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In English, there are two idioms with the same meaning:

  • "You know what?" ("Weißt du was?")
  • "You know something?" ("Weißt du etwas?")

The "etwas" in the latter German phrase could conceivably be shortened to "'was". In fact, Duden writes:

weißt du was? (= weißt du etwas?)

Is there a way, e.g. etymologically, to find out whether the "was" in "Weißt du was?" really is an "etwas"?

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Maybe it's possible to derive it: dwds: etwas: "Etwas" : generally referred to an unspecified "Bestimmtes", shortened to "was". Synonyms: irgendetwas , irgend was (ugs). old high german: eddes(h) waӡ (8. Jh.), edde(h) waӡ (um 1000), mhd. et(e)**waӡ*, eteswaӡ. Remarkable: always two syllables. Pure assumption: If you talk colloquial, you'll "swallow" some syllables, so over the time it became common speech. !only assumption -> comment –  infinitesimalLeanne Aug 2 '11 at 14:48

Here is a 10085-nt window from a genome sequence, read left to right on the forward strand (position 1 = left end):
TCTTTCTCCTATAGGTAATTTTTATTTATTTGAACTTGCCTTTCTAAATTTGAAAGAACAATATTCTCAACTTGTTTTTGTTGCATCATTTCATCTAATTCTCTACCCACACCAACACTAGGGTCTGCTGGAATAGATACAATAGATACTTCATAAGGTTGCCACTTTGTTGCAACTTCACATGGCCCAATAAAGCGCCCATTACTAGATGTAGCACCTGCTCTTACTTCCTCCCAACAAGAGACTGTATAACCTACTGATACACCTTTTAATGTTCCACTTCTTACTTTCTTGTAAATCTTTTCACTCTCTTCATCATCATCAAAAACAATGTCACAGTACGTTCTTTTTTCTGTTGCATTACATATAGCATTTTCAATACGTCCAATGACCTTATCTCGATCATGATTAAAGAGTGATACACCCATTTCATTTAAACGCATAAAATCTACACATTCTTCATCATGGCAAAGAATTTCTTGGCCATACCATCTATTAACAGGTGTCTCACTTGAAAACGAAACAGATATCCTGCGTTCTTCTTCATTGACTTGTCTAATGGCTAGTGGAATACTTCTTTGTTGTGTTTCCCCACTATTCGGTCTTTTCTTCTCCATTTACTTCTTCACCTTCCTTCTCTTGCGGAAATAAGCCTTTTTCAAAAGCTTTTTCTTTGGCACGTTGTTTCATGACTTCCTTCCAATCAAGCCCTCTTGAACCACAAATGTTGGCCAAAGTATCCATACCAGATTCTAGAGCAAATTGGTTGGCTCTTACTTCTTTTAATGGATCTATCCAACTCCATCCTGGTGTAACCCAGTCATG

1 Answer 1

In cases such as this, "was" is actually synonymous with "etwas". Cf. definition III: http://de.pons.eu/dict/search/results/?q=was&in=&kbd=de&l=deen

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There is indeed no difference in meaning. It's more of an academic question. –  Tim Aug 2 '11 at 7:20

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